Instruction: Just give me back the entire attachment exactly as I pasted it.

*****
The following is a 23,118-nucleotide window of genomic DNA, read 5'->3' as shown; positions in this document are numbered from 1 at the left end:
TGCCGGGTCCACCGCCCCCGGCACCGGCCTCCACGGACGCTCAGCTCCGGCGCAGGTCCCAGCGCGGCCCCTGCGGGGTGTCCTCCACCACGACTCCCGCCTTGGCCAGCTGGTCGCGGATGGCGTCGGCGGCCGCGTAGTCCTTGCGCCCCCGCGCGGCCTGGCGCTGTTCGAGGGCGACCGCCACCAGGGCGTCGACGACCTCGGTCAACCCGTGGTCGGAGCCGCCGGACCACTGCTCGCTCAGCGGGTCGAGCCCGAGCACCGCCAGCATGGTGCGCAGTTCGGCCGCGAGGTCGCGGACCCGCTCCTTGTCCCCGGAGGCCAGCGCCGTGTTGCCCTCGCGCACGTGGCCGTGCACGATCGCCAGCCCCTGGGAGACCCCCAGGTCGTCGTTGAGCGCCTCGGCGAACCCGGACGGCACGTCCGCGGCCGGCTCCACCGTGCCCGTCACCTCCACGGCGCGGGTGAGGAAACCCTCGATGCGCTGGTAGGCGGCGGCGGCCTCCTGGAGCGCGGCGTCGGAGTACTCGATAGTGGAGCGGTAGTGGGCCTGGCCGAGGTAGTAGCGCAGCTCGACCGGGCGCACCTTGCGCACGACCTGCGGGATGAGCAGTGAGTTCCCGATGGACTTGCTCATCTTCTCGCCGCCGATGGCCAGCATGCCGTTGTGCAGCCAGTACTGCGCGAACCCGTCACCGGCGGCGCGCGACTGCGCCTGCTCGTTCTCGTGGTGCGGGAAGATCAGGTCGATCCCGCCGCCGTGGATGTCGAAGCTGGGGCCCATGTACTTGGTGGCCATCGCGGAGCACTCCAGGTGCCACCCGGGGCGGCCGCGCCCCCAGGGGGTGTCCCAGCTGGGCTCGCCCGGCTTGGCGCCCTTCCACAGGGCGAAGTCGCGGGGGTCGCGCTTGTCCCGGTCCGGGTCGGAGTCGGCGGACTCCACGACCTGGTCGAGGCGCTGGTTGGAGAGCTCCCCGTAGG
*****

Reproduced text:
The following is a 23,118-nucleotide window of genomic DNA, read 5'->3' as shown; positions in this document are numbered from 1 at the left end:
TGCCGGGTCCACCGCCCCCGGCACCGGCCTCCACGGACGCTCAGCTCCGGCGCAGGTCCCAGCGCGGCCCCTGCGGGGTGTCCTCCACCACGACTCCCGCCTTGGCCAGCTGGTCGCGGATGGCGTCGGCGGCCGCGTAGTCCTTGCGCCCCCGCGCGGCCTGGCGCTGTTCGAGGGCGACCGCCACCAGGGCGTCGACGACCTCGGTCAACCCGTGGTCGGAGCCGCCGGACCACTGCTCGCTCAGCGGGTCGAGCCCGAGCACCGCCAGCATGGTGCGCAGTTCGGCCGCGAGGTCGCGGACCCGCTCCTTGTCCCCGGAGGCCAGCGCCGTGTTGCCCTCGCGCACGTGGCCGTGCACGATCGCCAGCCCCTGGGAGACCCCCAGGTCGTCGTTGAGCGCCTCGGCGAACCCGGACGGCACGTCCGCGGCCGGCTCCACCGTGCCCGTCACCTCCACGGCGCGGGTGAGGAAACCCTCGATGCGCTGGTAGGCGGCGGCGGCCTCCTGGAGCGCGGCGTCGGAGTACTCGATAGTGGAGCGGTAGTGGGCCTGGCCGAGGTAGTAGCGCAGCTCGACCGGGCGCACCTTGCGCACGACCTGCGGGATGAGCAGTGAGTTCCCGATGGACTTGCTCATCTTCTCGCCGCCGATGGCCAGCATGCCGTTGTGCAGCCAGTACTGCGCGAACCCGTCACCGGCGGCGCGCGACTGCGCCTGCTCGTTCTCGTGGTGCGGGAAGATCAGGTCGATCCCGCCGCCGTGGATGTCGAAGCTGGGGCCCATGTACTTGGTGGCCATCGCGGAGCACTCCAGGTGCCACCCGGGGCGGCCGCGCCCCCAGGGGGTGTCCCAGCTGGGCTCGCCCGGCTTGGCGCCCTTCCACAGGGCGAAGTCGCGGGGGTCGCGCTTGTCCCGGTCCGGGTCGGAGTCGGCGGACTCCACGACCTGGTCGAGGCGCTGGTTGGAGAGCTCCCCGTAGG